Transportation, Anti-Gang Top Priorities

Transportation, Anti-Gang Top Priorities

Marsden brings bipartisanship to General Assembly.

Del.-elect Dave Marsden (D-41) knows that transportation is key in this year's General Assembly session. But he has some of his own ideas as well.

"Transportation is the largest issue for all of us," said Marsden, who will travel down to Richmond for the six-week session, which begins Jan. 11. He is a new face in the 41st District seat, having succeeded Jim Dillard who retired after 32 years in the House of Delegates.

Individual concerns come second to the transportation issue, said Marsden, but at the top of his own list of desired legislation are youth justice and anti-gang laws.

"In dealing with youth gangs, it's all a matter of hitting it from all angles," he said, describing one bill he is working on as enforcement from a positive angle. Although it sounds like a negative method of enforcement, said Marsden — looking into whether a child convicted of a youth gang offense and that child's family are illegal immigrants —such a law would give children a legitimate reason to stay out of a gang.

"If someone comes up to you and asks you to be in a gang, what do you say?" he said. "'No, I don't like you?' 'Gangs are bad?'… What we're doing here is giving them an excuse: 'No, sorry, I can't put my family at risk.'"

MARSDEN IS working on is a bill to allow juvenile probation staff to share gang-related intelligence with the police, he said. He also has submitted an appropriation amendment to increase the amount of money Virginia gives to local detention homes around the state. In his work at the Virginia Department of Juvenile Justice from 2000 to 2002, Marsden devised a program whereby juveniles serving youth sentences can receive treatment closer to home. Juvenile detention centers all have a number of empty beds, he said, and surveys show that children do better in treatment when they are close to home. Since the state already pays about 40 percent of the cost of empty beds at local centers, then it makes sense take children out of totally state-funded centers and send them to the local centers where they can receive close-to-home care, he said.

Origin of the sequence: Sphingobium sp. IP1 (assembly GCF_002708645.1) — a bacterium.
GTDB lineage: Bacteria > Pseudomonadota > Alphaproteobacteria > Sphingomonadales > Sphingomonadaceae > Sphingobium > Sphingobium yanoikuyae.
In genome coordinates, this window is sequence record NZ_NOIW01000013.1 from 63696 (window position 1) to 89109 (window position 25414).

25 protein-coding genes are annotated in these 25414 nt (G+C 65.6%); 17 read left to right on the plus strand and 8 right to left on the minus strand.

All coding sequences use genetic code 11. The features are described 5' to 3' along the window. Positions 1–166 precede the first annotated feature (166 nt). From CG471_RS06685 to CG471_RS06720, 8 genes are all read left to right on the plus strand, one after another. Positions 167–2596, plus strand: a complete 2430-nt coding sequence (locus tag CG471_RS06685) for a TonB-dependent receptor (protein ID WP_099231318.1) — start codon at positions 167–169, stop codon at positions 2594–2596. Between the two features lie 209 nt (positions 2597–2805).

This budget bill will cost $1.9 million the first year and $3.2 million the second, said Marsden. "Every local jurisdiction in Virginia will benefit, whether it owns or leases a detention home," he said. "As the state share goes up, the local share goes down."

Marsden is also looking to make legislation so that incarcerated parents have incentives to pay child support on time. When a child support-paying parent goes to prison, he or she goes on voluntary unemployment and so child support payments back up during the prison stay. The other parent receives state aid in the meantime. This legislation would not affect the amount of money going to the parents who receive child support, he said, but would reduce the amount the incarcerated parent has to pay back to the state if he or she makes payments faithfully.

Marsden said his path to success as a Democrat in a mostly Republican assembly will be to use his individual strengths in juvenile justice and running a state agency and listen to others. The delegate, who ran on a campaign of bipartisanship, also said he will continue as a moderate Democrat. He is already working with neighbor Del. Dave Albo (R-42) on a few youth gang bills.

The General Assembly is all about relationships, said Marsden, and he forged many during his two and a half years in Richmond.

"That comes pretty second nature," he said. "Once you get down to it, you have to put a lot of the campaigning behind you, and seek people with common interests."

If he had one "dream bill," Marsden would guarantee Fairfax County an appropriate share of education funding.

"[I would hope] that everybody would suddenly realize that despite the fact that it may reduce funding for some places, we need to be equitable, and Fairfax County needs to be treated like everybody else," he said. One legislation he has no interest in supporting, he said, is changing the definition of marriage in Virginia.

"That appears to many people to be mean-spirited and unnecessary," he said.